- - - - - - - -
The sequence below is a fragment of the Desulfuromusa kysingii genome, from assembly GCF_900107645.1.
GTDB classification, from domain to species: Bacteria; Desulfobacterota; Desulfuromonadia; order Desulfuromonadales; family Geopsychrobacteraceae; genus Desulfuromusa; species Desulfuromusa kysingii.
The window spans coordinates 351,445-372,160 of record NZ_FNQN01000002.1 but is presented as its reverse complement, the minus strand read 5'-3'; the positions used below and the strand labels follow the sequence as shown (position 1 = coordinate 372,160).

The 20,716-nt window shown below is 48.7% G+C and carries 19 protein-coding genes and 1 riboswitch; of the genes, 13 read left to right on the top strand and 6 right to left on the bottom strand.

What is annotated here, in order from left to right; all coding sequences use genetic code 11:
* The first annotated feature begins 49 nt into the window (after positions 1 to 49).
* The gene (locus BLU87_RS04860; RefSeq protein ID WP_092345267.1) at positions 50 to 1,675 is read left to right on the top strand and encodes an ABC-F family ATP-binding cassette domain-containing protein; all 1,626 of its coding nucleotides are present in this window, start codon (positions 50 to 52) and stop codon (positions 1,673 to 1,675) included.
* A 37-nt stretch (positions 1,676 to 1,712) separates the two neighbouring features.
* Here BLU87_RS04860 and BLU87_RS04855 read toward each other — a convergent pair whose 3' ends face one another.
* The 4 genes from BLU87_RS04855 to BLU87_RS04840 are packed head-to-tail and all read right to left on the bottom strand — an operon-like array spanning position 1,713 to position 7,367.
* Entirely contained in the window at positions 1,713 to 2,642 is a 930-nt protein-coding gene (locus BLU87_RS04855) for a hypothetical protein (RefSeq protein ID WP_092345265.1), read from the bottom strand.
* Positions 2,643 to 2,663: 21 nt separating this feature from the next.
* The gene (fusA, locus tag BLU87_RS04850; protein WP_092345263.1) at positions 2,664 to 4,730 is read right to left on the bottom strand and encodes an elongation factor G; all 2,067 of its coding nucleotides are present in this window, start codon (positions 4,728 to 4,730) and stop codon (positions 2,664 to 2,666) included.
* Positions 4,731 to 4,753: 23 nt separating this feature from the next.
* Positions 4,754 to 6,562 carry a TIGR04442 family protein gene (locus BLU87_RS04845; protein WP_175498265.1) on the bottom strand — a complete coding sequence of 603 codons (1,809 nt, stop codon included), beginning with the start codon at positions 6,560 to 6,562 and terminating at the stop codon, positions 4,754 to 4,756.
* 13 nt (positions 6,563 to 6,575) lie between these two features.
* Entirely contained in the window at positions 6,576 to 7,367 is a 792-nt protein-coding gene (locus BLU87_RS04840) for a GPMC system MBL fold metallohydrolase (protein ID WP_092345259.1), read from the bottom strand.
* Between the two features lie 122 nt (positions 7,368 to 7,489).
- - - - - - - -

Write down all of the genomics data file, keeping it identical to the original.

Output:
The sequence below is a fragment of the Desulfuromusa kysingii genome, from assembly GCF_900107645.1.
GTDB classification, from domain to species: Bacteria; Desulfobacterota; Desulfuromonadia; order Desulfuromonadales; family Geopsychrobacteraceae; genus Desulfuromusa; species Desulfuromusa kysingii.
The window spans coordinates 351,445-372,160 of record NZ_FNQN01000002.1 but is presented as its reverse complement, the minus strand read 5'-3'; the positions used below and the strand labels follow the sequence as shown (position 1 = coordinate 372,160).

The 20,716-nt window shown below is 48.7% G+C and carries 19 protein-coding genes and 1 riboswitch; of the genes, 13 read left to right on the top strand and 6 right to left on the bottom strand.

What is annotated here, in order from left to right; all coding sequences use genetic code 11:
* The first annotated feature begins 49 nt into the window (after positions 1 to 49).
* The gene (locus BLU87_RS04860; RefSeq protein ID WP_092345267.1) at positions 50 to 1,675 is read left to right on the top strand and encodes an ABC-F family ATP-binding cassette domain-containing protein; all 1,626 of its coding nucleotides are present in this window, start codon (positions 50 to 52) and stop codon (positions 1,673 to 1,675) included.
* A 37-nt stretch (positions 1,676 to 1,712) separates the two neighbouring features.
* Here BLU87_RS04860 and BLU87_RS04855 read toward each other — a convergent pair whose 3' ends face one another.
* The 4 genes from BLU87_RS04855 to BLU87_RS04840 are packed head-to-tail and all read right to left on the bottom strand — an operon-like array spanning position 1,713 to position 7,367.
* Entirely contained in the window at positions 1,713 to 2,642 is a 930-nt protein-coding gene (locus BLU87_RS04855) for a hypothetical protein (RefSeq protein ID WP_092345265.1), read from the bottom strand.
* Positions 2,643 to 2,663: 21 nt separating this feature from the next.
* The gene (fusA, locus tag BLU87_RS04850; protein WP_092345263.1) at positions 2,664 to 4,730 is read right to left on the bottom strand and encodes an elongation factor G; all 2,067 of its coding nucleotides are present in this window, start codon (positions 4,728 to 4,730) and stop codon (positions 2,664 to 2,666) included.
* Positions 4,731 to 4,753: 23 nt separating this feature from the next.
* Positions 4,754 to 6,562 carry a TIGR04442 family protein gene (locus BLU87_RS04845; protein WP_175498265.1) on the bottom strand — a complete coding sequence of 603 codons (1,809 nt, stop codon included), beginning with the start codon at positions 6,560 to 6,562 and terminating at the stop codon, positions 4,754 to 4,756.
* 13 nt (positions 6,563 to 6,575) lie between these two features.
* Entirely contained in the window at positions 6,576 to 7,367 is a 792-nt protein-coding gene (locus BLU87_RS04840) for a GPMC system MBL fold metallohydrolase (protein ID WP_092345259.1), read from the bottom strand.
* Between the two features lie 122 nt (positions 7,368 to 7,489).